Currently, it is widely believed that on Sept. 9, Apple will unveil two iPhone models, one with the 4.7-inch and one with a 5.5-inch display. There's been largely fruitless speculation about what their pixel resolution, and pixels-per-inch (PPI) will be. Last week, long-time technology blogger John Gruber, in a lengthy post at his Daring Fireball blog, offered his conjecture that the resolution for the 4.7-inch display will be 1334 x 750 pixels and 326 PPI, and 2208 × 1242 pixels and 461 PPI for the 5.5-inch display. By comparison, the current iPhone 5c/5s display is a 4-inch (diagonal) Retina display, with 1136-by-640 resolution at 326 PPI.
Gruber arrives at these numbers by analyzing the way Apple views the user interface elements of iOS [see Apple's "iOS Human Interface Guidelines"]. Apple specifies these elements not in pixels but in virtual points, with each point on the existing Retina display represented by a 2 pixel x 2 pixel square. On a 5.5-inch Retina display, it would become a 3x3 pixel square. According to Gruber, all iPhones have had the same "point resolution" of 163 points per inch. So the Apple-specified "tappable target" -- what you touch with a fingertip -- has been consistently 44 x 44 points, and exactly the same physical size in all iPhones so far.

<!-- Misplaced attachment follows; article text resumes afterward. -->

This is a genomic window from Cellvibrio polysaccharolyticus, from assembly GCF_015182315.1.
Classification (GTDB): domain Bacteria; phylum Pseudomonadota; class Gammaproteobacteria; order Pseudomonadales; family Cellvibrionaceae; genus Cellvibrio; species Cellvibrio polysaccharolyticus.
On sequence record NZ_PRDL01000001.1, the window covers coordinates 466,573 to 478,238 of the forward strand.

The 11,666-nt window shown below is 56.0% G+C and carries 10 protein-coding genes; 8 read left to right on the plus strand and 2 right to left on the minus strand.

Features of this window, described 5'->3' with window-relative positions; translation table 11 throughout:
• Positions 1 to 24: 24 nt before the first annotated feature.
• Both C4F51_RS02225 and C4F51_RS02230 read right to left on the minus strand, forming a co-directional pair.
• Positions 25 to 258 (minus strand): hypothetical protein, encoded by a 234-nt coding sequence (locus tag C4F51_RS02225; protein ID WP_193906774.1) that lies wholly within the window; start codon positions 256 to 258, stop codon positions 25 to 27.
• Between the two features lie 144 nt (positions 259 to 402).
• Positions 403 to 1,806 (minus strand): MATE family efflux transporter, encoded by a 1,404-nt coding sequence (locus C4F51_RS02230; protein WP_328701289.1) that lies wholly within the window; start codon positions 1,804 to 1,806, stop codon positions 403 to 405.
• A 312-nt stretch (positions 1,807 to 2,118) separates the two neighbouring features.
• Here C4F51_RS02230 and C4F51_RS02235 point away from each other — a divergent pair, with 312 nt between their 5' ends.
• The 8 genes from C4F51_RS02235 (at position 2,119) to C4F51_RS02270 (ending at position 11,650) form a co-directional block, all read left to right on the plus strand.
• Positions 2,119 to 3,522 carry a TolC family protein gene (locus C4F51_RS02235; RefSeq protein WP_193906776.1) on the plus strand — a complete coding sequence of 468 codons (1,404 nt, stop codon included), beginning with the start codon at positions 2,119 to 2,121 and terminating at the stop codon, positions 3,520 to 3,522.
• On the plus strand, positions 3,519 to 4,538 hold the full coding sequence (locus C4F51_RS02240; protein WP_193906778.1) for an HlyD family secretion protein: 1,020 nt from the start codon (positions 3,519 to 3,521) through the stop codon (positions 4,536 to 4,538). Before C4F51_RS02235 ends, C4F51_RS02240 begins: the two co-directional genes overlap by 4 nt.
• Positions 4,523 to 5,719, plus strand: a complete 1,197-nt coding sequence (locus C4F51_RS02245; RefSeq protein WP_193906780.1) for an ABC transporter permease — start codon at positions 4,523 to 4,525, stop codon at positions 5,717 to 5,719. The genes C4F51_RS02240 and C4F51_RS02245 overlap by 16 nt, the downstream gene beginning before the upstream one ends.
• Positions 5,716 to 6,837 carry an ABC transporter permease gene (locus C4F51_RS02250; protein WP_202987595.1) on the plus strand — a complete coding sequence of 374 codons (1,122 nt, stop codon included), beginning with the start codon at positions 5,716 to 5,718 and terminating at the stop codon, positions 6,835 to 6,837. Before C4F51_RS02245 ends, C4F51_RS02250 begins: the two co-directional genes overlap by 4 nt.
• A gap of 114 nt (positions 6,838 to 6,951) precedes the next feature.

The bottom line: in Gruber's analysis, the 4.7-inch iPhone preserves the existing 326-pixels-per-inch, but adds more pixels on both axes, creating a 38% larger viewable area than the iPhone 5 models; the 5.5-inch iPhone's higher resolution increases the viewable area by 68% compared to the iPhone 5, with tappable points that are slightly bigger than the iPhone 5, and with 461 pixels per inch for incredibly sharp renderings.
Beyond bigger screens
But these advances will have to be accompanied by other display improvements. If anything, larger screens and higher resolutions may make shortcomings -- in color accuracy, color gamut (the subset of colors, from the full range of colors identifiable by the human eye, rendered on the display), brightness, reflectance, and power efficiency -- much more apparent.
One trend is toward color gamuts that are "wider" than the defined standard. The benefit of this wider gamut becomes apparent when it's combined with real-time color management, so the gamut can be adjusted based on the current level of ambient light, according to DisplayMate's Soneira. Daylight washes out screen colors: with a wider gamut, the display in effect compensates and produces accurate onscreen colors in those conditions.
Wider gamuts and much improved color accuracy for LCDs will come from technologies such as quantum dots, which are tiny man-made crystals that act as semiconductors -- converting incoming energy. The color of light given off by a quantum dot can be changed by readjusting the dot's size. That means colors can be tuned and mixed precisely and efficiently, resulting in very pure colors, and much less power demand, according to Soneira. One QD vendor is Nanosys.
NPD DisplaySearch predicts quantum dot penetration in smartphone thin film transistor LCDs will be 3% in 2015, rising to 26% in 2020. QD prices remain relatively high, according to the research firm: for a 5-inch smartphone screen assembly, quantum dots currently could add 20% to its cost compared to a conventional TFT LCD assembly.